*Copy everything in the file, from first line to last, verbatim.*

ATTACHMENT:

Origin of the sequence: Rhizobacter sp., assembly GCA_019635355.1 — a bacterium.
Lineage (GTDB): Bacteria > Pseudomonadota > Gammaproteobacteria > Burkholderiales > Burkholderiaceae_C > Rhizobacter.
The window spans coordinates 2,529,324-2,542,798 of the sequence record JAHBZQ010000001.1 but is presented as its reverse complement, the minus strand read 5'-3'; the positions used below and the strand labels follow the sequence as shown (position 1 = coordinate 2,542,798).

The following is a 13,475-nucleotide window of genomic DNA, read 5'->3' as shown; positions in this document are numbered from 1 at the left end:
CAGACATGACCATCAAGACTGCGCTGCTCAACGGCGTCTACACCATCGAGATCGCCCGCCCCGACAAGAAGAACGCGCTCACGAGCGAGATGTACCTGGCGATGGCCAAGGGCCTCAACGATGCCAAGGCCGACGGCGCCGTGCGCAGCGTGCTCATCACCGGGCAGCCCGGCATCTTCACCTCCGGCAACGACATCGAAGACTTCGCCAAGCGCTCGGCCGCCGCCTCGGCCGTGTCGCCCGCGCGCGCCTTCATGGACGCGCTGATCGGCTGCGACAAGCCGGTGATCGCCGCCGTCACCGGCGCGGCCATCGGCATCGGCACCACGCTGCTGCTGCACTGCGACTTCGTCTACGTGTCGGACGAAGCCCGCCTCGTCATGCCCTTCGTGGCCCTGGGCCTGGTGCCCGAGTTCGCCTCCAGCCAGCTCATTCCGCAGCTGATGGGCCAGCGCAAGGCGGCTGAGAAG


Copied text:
Origin of the sequence: Rhizobacter sp., assembly GCA_019635355.1 — a bacterium.
Lineage (GTDB): Bacteria > Pseudomonadota > Gammaproteobacteria > Burkholderiales > Burkholderiaceae_C > Rhizobacter.
The window spans coordinates 2,529,324-2,542,798 of the sequence record JAHBZQ010000001.1 but is presented as its reverse complement, the minus strand read 5'-3'; the positions used below and the strand labels follow the sequence as shown (position 1 = coordinate 2,542,798).

The following is a 13,475-nucleotide window of genomic DNA, read 5'->3' as shown; positions in this document are numbered from 1 at the left end:
CAGACATGACCATCAAGACTGCGCTGCTCAACGGCGTCTACACCATCGAGATCGCCCGCCCCGACAAGAAGAACGCGCTCACGAGCGAGATGTACCTGGCGATGGCCAAGGGCCTCAACGATGCCAAGGCCGACGGCGCCGTGCGCAGCGTGCTCATCACCGGGCAGCCCGGCATCTTCACCTCCGGCAACGACATCGAAGACTTCGCCAAGCGCTCGGCCGCCGCCTCGGCCGTGTCGCCCGCGCGCGCCTTCATGGACGCGCTGATCGGCTGCGACAAGCCGGTGATCGCCGCCGTCACCGGCGCGGCCATCGGCATCGGCACCACGCTGCTGCTGCACTGCGACTTCGTCTACGTGTCGGACGAAGCCCGCCTCGTCATGCCCTTCGTGGCCCTGGGCCTGGTGCCCGAGTTCGCCTCCAGCCAGCTCATTCCGCAGCTGATGGGCCAGCGCAAGGCGGCTGAGAAG